2022 Employer Health Benefits Survey

Section 7: Employee Cost Sharing

In addition to any required premium contributions, most covered workers must pay a share of the cost for the medical services they use. The most common forms of cost sharing are deductibles (an amount that must be paid before most services are covered by the plan), copayments (fixed dollar amounts), and coinsurance (a percentage of the charge for services). Some plans combine cost-sharing forms, such as requiring coinsurance for a service up to a maximum amount, or assessing either coinsurance or a copayment for a service, whichever is higher. The type and level of cost sharing may vary with the type of plan in which the worker is enrolled. Cost sharing may also vary by the type of service, with separate classifications for office visits, hospitalizations, or prescription drugs.

The cost-sharing amounts reported here are for covered workers using in-network services. Plan enrollees receiving services from providers that do not participate in plan networks often face higher cost sharing and may be responsible for charges that exceed the plan’s allowable amounts. The framework of this survey does not allow us to capture all of the complex cost-sharing requirements in modern plans, including ancillary services (such as durable medical equipment or physical therapy) or cost-sharing arrangements that vary across different settings (such as tiered networks). Therefore, we do not collect information on all plan provisions and limits that affect enrollee out-of-pocket liability.

GENERAL ANNUAL DEDUCTIBLES FOR WORKERS IN PLANS WITH DEDUCTIBLES
  • We consider a general annual deductible to be an amount that must be paid by enrollees before most services are covered by their health plan. Non-grandfathered health plans are required to cover some services, such as preventive care, without cost sharing. Some plans require enrollees to meet a specific deductible for certain services, like prescription drugs or hospital admissions, in lieu of or in addition to a general annual deductible. As discussed below, some plans with a general annual deductible for most services exclude specified classes of care from the deductible, such as prescriptions or physician office visits.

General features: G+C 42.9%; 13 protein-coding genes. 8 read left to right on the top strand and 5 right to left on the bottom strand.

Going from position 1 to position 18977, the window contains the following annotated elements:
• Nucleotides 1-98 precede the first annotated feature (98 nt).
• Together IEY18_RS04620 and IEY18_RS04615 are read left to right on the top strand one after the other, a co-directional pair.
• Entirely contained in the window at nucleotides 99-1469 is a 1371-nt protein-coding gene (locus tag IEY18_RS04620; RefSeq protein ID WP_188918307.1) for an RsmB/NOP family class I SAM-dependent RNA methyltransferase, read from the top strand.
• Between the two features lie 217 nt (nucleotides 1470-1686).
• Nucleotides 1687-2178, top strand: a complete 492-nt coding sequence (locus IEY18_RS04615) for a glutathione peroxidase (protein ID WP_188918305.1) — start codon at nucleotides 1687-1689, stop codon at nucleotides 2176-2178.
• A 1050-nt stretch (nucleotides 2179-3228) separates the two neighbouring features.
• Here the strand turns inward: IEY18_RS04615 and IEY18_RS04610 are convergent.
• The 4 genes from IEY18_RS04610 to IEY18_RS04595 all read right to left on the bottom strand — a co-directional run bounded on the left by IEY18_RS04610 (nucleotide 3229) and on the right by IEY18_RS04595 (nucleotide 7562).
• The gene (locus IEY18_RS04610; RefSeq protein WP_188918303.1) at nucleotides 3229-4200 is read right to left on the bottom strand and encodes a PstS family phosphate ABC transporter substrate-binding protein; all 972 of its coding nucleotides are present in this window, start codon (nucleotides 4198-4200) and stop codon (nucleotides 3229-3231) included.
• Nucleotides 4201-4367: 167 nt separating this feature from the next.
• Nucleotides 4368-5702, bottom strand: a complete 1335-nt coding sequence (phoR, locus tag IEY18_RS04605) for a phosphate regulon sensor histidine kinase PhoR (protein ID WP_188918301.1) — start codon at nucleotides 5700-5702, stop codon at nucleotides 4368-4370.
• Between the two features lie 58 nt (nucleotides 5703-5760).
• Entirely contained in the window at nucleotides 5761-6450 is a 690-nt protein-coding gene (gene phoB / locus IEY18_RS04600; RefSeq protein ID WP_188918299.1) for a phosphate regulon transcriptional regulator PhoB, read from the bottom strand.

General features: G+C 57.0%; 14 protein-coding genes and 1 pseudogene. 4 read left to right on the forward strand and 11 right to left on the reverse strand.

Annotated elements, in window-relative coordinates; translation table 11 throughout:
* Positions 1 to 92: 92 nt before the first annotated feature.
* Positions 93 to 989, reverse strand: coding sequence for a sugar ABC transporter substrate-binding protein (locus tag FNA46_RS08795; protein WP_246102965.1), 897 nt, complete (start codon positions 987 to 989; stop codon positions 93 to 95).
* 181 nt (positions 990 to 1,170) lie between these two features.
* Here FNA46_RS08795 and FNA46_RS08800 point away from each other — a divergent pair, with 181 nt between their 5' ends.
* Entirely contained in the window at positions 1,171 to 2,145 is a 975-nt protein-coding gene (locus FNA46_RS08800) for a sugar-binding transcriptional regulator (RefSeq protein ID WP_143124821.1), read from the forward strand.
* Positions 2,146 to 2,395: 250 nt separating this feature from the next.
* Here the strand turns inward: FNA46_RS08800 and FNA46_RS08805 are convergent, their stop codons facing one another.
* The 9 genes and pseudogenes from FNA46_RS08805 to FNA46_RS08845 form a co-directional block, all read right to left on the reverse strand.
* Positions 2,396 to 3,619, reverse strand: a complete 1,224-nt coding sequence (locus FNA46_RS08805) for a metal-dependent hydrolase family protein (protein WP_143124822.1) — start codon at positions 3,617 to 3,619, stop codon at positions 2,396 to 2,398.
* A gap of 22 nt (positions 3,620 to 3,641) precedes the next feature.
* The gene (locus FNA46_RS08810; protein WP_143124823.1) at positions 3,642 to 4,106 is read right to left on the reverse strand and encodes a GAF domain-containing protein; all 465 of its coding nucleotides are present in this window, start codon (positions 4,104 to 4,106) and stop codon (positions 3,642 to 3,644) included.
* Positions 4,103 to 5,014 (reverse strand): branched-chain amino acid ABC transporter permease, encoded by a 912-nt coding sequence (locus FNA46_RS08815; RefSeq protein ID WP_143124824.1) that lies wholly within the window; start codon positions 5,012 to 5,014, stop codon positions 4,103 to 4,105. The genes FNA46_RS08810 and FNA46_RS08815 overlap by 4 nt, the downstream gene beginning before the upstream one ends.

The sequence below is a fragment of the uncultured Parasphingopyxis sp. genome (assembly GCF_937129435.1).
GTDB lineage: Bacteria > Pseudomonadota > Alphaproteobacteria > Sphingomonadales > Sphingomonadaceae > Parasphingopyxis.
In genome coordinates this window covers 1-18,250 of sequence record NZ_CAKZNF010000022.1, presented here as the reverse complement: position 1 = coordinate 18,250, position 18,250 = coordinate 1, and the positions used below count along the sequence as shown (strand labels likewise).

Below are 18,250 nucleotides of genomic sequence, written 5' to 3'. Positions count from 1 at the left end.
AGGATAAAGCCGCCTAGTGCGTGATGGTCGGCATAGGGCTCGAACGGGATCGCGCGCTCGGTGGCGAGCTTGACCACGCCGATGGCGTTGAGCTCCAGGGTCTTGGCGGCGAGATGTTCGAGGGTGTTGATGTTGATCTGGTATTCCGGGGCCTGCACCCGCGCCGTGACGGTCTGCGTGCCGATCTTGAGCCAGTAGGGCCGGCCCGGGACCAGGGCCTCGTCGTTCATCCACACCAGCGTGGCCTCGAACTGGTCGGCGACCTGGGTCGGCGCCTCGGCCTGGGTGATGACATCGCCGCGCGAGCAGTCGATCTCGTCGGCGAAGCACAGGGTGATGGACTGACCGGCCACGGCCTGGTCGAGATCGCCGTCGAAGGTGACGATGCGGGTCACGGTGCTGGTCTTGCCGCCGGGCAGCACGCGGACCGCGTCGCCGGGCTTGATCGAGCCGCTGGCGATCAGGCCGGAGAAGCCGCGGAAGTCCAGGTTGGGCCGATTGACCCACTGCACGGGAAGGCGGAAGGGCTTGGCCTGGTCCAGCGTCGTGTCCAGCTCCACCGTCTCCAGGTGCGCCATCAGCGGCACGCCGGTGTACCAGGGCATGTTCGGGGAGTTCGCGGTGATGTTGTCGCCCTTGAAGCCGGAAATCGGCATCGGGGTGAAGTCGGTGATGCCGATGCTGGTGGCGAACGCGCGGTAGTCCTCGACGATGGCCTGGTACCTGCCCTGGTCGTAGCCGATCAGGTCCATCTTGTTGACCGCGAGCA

• Eighty-eight percent of covered workers in 2022 are enrolled in a plan with a general annual deductible for single coverage, similar to the percentage last year (85%) but higher than the percentages five years ago (81%) or ten years ago (72%) [Figure 7.2].
    • The percent of covered workers enrolled in a plan with a general annual deductible for single coverage is similar for small firms (3-199 workers) (87%) and large firms (200 or more workers) (88%) [Figure 7.2].
    • The likelihood of a plan having a general annual deductible varies by plan type. Forty-one percent of covered workers in HMOs do not have a general annual deductible for single coverage, compared to 17% of workers in POS plans and 12% of workers in PPOs [Figure 7.1].
  • For workers with single coverage in a plan with a general annual deductible, the average annual deductible is $1,763, similar to the average deductible last year ($1,669) [Figure 7.3] and [Figure 7.8].
    • For covered workers in plans with a general annual deductible, the average deductibles for single coverage are $1,451 in HMOs, $1,322 in PPOs, $1,907 in POS plans, and $2,539 in HDHP/SOs [Figure 7.6].
    • In most plan types, the average deductibles for single coverage are higher for for covered workers in small firms than in large firms. For covered workers in PPOs, the most common plan type, the average deductible for single coverage in small firms is considerably higher than in large firms ($2,248 vs. $1,023) [Figure 7.6]. Overall, for covered workers in plans with a general annual deductible, the average deductible for single coverage in small firms ($2,543) is higher than the average deductible in large firms ($1,493) [Figure 7.3].
    • The average general annual deductible for single coverage for workers in plans with a deductible has increased 17% over the past five years and 61% over the past ten years [Figure 7.8].

Figure 7.1: Percentage of Covered Workers With No General Annual Deductible for Single Coverage, by Plan Type and Firm Size, 2022

Figure 7.1: Percentage of Covered Workers With No General Annual Deductible for Single Coverage, by Plan Type and Firm Size, 2022

Figure 7.2: Percentage of Covered Workers in a Plan That Includes a General Annual Deductible for Single Coverage, by Plan Type and Firm Size, 2006-2022

Figure 7.2: Percentage of Covered Workers in a Plan That Includes a General Annual Deductible for Single Coverage, by Plan Type and Firm Size, 2006-2022

Figure 7.3: Percentage of Covered Workers in a Plan That Includes a General Annual Deductible and Average Deductible for Single Coverage, by Firm Size and Region, 2022